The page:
Cuonzo Martin is hard to please. He only vocalizes much excitement in the immediate moments after a big play, and he often says each of his 201 wins means just as much to him.
He showed that about 30 minutes after his Missouri team beat No. 21 Kentucky 69-60 on Saturday.
The Tigers (15-8 overall, 5-5 in the SEC) had never beaten the Wildcats (17-6, 6-4) before, and Martin thought that was — well actually he said he did not even know that. He did not really care either.
“I’m attacking them all the same,” he said. “I don’t care who you are. If you start attacking who’s different, who’s better, you’re on a rollercoaster.”
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His team seems to have taken heed to the mentality. A week ago, after the Tigers had lost to Mississippi State, a loss that pushed the Tigers’ losing streak to three games, their NCAA Tournament chances appeared to be rather dim. But now, after winning at Alabama and beating Kentucky, Mizzou has played itself onto the proper side of the tournament bubble.
“He’s brought things out of us all that we didn’t even know we had in ourselves,” junior forward Kevin Puryear said of Martin.
This game was once supposed to be about Michael Porter Jr. facing Kevin Knox, who had taken an official visit to MU before choosing Kentucky.
Instead, though, Porter Jr., the star freshman who has played just 2 minutes this season because of a back injury, was on the bench. And Knox, the Wildcats’ leading scorer this season, finished with just five points on 2-of-6 shooting. Mizzou fans booed Knox whenever he touched the ball.
“I wanted to make him work,” Martin said after pausing for a moment to grin about the performance of a recruit who rejected the Tigers.
Kentucky found little help elsewhere. Coach John Calipari’s team — the least experienced one he has ever coached — reverted to isolation offense. The Wildcats recorded just nine assists, and they shot just 31.3 percent from the field. They made just 2 of 20 three-pointers.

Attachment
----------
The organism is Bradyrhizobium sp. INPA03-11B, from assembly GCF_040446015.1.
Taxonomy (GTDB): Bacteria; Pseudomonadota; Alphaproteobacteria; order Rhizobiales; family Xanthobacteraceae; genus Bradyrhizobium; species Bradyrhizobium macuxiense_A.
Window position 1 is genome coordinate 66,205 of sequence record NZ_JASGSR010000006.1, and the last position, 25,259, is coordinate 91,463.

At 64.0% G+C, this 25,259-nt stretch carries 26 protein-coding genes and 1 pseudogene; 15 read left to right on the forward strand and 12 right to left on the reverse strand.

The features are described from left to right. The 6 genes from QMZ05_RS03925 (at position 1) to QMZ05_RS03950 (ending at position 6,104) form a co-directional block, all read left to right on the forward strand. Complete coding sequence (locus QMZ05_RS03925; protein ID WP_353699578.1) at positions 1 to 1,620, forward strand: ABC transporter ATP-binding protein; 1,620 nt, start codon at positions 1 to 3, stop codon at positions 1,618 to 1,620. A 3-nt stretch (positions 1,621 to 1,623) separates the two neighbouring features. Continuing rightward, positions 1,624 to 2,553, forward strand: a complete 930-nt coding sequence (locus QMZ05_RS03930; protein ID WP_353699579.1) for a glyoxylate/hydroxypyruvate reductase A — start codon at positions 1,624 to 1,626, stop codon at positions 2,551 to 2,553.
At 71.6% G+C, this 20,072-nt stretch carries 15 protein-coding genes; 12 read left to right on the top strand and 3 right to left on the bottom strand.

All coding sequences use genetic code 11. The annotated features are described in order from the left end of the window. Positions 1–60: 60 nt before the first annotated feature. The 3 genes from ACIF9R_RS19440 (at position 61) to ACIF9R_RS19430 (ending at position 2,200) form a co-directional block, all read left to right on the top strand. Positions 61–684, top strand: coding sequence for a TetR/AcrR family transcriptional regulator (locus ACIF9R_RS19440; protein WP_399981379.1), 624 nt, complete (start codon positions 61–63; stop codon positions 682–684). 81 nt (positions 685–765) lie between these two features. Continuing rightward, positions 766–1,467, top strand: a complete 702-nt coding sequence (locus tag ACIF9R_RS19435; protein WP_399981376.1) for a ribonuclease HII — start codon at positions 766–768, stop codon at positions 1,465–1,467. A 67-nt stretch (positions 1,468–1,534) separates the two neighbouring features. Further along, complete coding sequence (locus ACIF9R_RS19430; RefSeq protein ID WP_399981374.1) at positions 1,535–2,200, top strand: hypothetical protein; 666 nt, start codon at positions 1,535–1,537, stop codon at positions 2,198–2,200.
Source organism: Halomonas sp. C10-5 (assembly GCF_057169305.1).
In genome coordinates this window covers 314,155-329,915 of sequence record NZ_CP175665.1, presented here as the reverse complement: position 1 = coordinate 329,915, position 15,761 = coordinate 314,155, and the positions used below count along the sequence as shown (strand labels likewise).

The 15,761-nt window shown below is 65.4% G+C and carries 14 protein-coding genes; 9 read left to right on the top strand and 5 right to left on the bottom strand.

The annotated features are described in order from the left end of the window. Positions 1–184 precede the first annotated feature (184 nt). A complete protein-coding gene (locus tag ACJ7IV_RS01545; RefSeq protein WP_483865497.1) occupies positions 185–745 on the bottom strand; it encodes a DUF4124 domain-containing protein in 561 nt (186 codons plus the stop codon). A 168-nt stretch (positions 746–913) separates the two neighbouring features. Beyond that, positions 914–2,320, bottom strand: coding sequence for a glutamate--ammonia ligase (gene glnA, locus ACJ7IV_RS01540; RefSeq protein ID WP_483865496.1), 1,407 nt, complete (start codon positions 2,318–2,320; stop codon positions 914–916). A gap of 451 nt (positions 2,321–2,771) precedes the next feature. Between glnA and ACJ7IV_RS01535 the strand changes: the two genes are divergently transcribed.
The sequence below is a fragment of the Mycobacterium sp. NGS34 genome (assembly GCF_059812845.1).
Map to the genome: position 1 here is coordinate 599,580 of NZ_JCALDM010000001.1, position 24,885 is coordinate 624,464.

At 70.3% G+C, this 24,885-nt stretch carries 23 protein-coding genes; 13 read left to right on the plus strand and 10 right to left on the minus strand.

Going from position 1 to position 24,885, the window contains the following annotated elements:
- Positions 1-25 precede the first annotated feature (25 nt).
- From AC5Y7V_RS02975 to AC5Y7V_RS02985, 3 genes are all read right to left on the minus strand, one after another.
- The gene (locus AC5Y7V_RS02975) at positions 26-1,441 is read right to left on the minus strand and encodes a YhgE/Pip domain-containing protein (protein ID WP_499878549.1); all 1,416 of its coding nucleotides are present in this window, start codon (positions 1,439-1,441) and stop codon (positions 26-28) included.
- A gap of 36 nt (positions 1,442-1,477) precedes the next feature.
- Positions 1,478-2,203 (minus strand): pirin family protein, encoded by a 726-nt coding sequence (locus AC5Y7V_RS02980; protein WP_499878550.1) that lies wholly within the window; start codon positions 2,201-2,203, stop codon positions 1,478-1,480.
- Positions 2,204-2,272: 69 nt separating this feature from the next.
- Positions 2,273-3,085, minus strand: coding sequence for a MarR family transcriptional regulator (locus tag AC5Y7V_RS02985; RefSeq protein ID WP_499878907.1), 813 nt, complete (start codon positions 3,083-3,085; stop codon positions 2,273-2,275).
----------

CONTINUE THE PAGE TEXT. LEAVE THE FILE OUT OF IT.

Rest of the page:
“Trying everything,” Calipari said of getting his players to pass. “It’s obviously not working.”
The Wildcats’ 18 first-half points were the fewest they had scored in a first half since a November 2008 game against West Virginia. They had not scored fewer in any half since Calipari became the coach.
Kentucky missed 13 straight field goals to help Mizzou go on a 10-0 run that ended on a Jontay Porter three-pointer midway through the first half. The Tigers led by 10 points at the halftime.
“I thought we had our chances at the start of the second half,” Calipari said. “... All of the sudden and you look up, it’s nine. What just happened?”
Forgive Calipari for forgetting. After Kentucky trimmed the lead to one point, the Tigers’ 8-0 run early in the second half that pushed the Wildcats away only lasted 50 seconds.
Porter hit a three. Cullen VanLeer stole the ball, leading to a Porter fastbreak layup. Jordan Barnett — who tied Kassius Robertson with a team-high 16 points — hit another three-pointer moments later.
Martin has said the Tigers need production from the power-forward position to be successful, and on Saturday they received it. Porter and Puryear combined for 20 points and 13 rebounds.
Puryear grabbed offensive rebounds on consecutive possessions midway through the second half. After the first one, he found Barnett cutting to the basket for a dunk. After the second one, he connected with Robertson at the top of the key for an open three-pointer that put Missouri up 49-38.
The lead grew to 14 after that, when Barnett made a step-back jumper through a foul and hit the free throw that followed.
“That was pro-like for sure,” Puryear said.
Martin’s first season at Missouri has been about changing attitudes. He has never wanted his players to settle for already surpassing their win totals from any of the past three seasons, and the Tigers have said they needed to learn how to close out games.
Kentucky had come back from double-digit second half deficits to win each of its previous two games, and six Missouri turnovers after that Barnett step-back seemed like it might aid in another. Mizzou struggled at first with Kentucky’s press — Porter turned the ball over after falling to pass half court with it in 10 seconds — and the Tigers went more than 6 minutes without a field goal.
But Missouri converted 16 of its 19 free-throw attempts in the second half. Robertson — who seemed to benefit from the Wildcats mistakenly fouling when Calipari did not want them to — made eight straight free throws in the final 2-plus minutes.
Kentucky never trimmed the lead to fewer than five points in the final minutes.
“We know what we can do,” Robertson said. “We don’t need just these wins to tell us that. We know when we’re in the gym practicing. We see it. … I’m confident we can go up against anyone in the country when we play like that.”